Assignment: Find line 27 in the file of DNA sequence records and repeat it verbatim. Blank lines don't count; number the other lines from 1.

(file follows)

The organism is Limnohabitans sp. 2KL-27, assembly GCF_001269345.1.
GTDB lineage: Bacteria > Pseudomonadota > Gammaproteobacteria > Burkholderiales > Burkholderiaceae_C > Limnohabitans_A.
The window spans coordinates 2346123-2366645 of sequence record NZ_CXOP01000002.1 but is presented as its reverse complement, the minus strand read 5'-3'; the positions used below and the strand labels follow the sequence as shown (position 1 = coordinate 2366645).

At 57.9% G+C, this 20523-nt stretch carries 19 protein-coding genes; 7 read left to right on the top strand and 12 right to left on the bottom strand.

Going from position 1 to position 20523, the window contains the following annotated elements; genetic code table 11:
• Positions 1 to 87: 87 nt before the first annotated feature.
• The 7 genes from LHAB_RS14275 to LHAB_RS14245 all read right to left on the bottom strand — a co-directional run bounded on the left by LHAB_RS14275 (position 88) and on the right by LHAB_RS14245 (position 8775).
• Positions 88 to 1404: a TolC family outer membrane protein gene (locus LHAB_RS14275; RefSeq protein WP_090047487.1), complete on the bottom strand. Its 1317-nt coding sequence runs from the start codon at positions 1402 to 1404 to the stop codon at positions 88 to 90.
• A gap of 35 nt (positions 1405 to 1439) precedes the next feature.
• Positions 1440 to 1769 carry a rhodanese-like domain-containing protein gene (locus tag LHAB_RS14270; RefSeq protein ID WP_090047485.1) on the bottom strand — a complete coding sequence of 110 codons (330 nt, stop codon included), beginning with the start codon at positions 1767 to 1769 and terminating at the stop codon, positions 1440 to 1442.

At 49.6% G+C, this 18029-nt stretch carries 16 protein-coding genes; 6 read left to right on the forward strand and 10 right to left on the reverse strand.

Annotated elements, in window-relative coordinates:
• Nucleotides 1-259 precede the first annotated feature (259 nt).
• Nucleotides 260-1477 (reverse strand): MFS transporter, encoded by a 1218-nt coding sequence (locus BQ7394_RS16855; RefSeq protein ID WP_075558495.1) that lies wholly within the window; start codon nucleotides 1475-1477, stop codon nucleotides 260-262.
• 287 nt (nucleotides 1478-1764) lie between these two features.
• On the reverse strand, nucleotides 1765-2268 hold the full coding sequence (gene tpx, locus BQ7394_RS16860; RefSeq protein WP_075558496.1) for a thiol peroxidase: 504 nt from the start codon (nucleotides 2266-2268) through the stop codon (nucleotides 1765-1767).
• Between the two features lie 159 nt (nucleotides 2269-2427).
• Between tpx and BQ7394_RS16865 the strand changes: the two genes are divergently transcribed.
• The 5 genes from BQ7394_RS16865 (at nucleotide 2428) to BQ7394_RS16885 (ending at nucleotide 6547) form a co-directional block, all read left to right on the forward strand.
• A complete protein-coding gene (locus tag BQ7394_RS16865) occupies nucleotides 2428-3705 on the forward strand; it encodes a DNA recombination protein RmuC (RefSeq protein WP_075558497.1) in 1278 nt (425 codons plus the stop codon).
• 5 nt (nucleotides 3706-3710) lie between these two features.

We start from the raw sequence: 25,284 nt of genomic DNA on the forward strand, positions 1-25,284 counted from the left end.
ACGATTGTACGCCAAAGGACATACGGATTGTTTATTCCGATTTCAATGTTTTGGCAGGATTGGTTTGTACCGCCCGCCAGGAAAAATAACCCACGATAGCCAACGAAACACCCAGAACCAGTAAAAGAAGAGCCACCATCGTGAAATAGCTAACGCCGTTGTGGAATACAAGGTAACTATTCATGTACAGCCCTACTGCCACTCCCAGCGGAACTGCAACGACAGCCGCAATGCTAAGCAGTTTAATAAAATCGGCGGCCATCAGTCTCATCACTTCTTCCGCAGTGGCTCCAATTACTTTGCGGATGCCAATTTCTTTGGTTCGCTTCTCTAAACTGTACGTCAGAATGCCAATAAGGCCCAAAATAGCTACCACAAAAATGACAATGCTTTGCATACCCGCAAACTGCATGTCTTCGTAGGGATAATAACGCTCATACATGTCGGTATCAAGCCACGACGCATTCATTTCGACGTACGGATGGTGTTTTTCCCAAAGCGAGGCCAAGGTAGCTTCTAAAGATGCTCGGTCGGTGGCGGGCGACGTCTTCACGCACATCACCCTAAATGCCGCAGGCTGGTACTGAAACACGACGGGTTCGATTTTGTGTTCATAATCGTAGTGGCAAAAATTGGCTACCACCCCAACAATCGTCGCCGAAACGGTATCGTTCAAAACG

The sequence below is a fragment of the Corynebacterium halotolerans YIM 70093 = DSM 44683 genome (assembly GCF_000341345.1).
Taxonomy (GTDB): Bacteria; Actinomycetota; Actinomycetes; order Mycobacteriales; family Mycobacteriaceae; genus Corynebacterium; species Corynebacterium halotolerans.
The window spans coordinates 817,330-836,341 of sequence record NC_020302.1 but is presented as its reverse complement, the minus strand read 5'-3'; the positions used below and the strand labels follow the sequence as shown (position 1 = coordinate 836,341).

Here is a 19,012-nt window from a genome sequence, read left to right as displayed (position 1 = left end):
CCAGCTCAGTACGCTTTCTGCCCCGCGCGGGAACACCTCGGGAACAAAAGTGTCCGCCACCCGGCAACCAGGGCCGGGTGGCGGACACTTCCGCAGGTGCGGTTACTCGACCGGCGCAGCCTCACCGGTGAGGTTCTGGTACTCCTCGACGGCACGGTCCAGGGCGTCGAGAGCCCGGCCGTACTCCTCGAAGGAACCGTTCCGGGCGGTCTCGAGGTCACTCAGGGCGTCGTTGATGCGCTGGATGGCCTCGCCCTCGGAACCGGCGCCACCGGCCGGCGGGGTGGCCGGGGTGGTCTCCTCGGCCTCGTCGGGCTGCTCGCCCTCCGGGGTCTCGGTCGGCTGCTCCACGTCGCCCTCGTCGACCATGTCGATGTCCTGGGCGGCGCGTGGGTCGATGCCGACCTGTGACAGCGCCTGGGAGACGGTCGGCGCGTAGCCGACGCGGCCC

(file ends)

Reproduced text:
Here is a 19,012-nt window from a genome sequence, read left to right as displayed (position 1 = left end):